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Security

Avalanche botnet rocked as law enforcement rushes in

An international operation takes down a malware hub that supported criminal activities in more than 30 countries.

Botnets take advantage of a hyperconnected world.

LHJB-Photography, Moment Editorial/Getty Images

After four years of investigation, Europol and other agencies have moved against the prominent Avalanche botnet platform, which acted as a hub for malware campaigns worldwide.

Europol publicly disclosed the operation on Thursday. The action was made possible through partnerships with the FBI, the US Department of Justice, the German Public Prosecutor's Office and technology firms including Shadowserver and Symantec.

Law enforcement agencies moved November 30 in a takedown that disrupted the infrastructure of criminal operations in over 30 countries and US states across 60 registries worldwide.

Five arrests were made and 37 premises searched, resulting in the seizure of 39 servers. Meanwhile, 221 servers were taken offline through abuse notices.

It's estimated that Avalanche is responsible for a loss of 6 million euros ($6.4 million) in damages in Germany alone through malware and money-mule recruiting campaigns. The botnet platform may also have facilitated the loss of hundreds of millions of euros worldwide, but Europol says "exact calculations are difficult due to the high number of malware families managed through the platform."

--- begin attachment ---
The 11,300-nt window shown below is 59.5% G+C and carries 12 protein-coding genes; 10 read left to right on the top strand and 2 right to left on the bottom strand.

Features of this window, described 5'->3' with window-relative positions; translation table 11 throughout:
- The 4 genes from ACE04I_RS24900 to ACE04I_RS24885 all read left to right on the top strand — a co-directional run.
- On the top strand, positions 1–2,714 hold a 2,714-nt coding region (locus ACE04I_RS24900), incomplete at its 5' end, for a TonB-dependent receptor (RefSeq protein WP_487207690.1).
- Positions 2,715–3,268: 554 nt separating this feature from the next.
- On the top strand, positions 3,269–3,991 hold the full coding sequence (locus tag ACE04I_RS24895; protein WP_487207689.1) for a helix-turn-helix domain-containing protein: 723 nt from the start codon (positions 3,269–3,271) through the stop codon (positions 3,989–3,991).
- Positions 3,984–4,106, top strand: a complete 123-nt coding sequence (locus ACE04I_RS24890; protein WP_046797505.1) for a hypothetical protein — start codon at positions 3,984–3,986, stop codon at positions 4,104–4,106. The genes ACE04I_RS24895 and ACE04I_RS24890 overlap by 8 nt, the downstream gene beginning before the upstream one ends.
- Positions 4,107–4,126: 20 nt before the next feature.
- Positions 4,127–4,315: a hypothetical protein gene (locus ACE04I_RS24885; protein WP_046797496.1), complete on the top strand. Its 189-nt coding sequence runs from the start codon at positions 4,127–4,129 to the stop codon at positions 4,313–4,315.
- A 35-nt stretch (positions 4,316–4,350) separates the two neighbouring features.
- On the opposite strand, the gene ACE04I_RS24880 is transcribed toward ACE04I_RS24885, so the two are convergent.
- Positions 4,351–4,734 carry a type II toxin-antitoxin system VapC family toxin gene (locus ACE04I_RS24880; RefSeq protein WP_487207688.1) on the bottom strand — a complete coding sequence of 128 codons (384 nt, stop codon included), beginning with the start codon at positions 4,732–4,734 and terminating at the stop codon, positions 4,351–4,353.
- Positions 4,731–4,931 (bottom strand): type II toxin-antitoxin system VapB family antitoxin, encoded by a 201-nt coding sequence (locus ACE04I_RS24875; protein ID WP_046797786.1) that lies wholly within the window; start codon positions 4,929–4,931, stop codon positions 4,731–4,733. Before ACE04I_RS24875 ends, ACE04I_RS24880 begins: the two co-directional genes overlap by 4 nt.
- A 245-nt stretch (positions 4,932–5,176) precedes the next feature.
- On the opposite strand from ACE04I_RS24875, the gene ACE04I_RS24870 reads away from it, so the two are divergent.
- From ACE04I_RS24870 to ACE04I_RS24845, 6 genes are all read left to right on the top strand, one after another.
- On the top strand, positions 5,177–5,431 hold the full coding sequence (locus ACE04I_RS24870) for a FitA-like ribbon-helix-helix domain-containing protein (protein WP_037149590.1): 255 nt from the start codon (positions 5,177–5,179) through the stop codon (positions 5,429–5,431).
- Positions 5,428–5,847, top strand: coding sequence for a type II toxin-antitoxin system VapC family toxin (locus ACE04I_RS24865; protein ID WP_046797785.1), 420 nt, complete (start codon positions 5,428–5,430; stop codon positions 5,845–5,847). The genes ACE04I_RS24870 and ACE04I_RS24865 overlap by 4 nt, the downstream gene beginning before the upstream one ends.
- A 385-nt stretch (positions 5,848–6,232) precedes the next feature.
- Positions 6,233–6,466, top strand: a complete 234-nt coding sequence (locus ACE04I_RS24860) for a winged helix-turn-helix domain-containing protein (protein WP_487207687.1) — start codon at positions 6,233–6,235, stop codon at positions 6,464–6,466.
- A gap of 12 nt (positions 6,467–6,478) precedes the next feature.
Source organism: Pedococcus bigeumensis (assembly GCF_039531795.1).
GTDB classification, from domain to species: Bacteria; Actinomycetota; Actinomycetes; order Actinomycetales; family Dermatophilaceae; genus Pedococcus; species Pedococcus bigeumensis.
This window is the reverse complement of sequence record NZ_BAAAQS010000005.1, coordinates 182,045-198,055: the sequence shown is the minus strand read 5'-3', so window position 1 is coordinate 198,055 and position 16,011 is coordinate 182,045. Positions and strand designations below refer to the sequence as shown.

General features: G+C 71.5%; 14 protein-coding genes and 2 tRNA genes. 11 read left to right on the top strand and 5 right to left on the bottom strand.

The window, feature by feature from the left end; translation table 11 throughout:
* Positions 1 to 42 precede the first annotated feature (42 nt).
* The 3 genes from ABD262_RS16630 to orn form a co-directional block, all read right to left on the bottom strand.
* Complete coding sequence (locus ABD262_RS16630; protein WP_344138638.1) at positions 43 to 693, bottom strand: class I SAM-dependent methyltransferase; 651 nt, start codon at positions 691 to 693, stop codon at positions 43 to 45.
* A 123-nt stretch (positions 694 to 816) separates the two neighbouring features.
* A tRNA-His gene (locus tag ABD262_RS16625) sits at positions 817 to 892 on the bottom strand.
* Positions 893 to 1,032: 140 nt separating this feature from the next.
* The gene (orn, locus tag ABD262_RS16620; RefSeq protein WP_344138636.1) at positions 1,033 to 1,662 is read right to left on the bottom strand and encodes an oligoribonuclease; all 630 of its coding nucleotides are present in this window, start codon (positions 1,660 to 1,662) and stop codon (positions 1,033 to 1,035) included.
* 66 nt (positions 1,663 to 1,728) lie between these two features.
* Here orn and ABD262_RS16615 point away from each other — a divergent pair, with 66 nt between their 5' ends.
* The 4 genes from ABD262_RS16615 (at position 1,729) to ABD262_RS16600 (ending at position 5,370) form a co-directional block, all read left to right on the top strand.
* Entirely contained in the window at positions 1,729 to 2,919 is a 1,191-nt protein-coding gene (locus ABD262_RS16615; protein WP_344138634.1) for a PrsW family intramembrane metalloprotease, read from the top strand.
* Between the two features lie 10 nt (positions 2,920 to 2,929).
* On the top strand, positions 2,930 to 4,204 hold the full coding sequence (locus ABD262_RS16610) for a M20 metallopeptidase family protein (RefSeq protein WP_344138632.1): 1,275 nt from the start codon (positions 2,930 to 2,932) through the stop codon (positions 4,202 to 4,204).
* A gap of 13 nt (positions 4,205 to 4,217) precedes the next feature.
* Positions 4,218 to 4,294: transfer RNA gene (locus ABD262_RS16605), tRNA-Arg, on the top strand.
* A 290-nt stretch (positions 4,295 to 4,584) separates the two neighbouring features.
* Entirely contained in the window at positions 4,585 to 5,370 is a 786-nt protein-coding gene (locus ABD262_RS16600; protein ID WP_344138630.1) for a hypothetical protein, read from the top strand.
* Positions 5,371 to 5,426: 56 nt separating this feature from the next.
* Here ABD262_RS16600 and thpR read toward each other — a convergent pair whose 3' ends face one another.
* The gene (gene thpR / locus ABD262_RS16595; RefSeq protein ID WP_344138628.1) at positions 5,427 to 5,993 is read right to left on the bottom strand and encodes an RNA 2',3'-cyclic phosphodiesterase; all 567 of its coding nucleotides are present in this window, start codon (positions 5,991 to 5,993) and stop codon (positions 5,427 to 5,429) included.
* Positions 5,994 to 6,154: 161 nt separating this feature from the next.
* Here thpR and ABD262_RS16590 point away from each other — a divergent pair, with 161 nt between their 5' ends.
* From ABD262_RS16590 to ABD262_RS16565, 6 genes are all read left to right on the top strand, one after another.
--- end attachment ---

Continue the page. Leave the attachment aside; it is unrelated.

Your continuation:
In a post on Shadowserver, the company said that Avalanche was designed for the so-called "bullet-proof management of botnets." Sinkholing was used to destroy the botnet's activities, which also disrupted malware families including Citadel, VMZeus, the ransomware TeslaCrypt and Nymaim.

In total, 800,000 malicious and fraudulent domains were also seized, sinkholed or blocked during the operation.

Avalanche has been in operation since 2009. The platform has been used for a variety of malware, spam and phishing campaigns and over 1 million emails have been sent as part of phishing campaigns worldwide to potential victims.

"Avalanche shows that we can only be successful in combating cybercrime when we work closely together, across sectors and across borders," Julian King, European Commissioner for the Security Union, said in a statement. "Cybersecurity and law enforcement authorities need to work hand in hand with the private sector to tackle continuously evolving criminal methods."

This story first appeared at ZDNet under the headline "Avalanche botnet network struck down in global operation."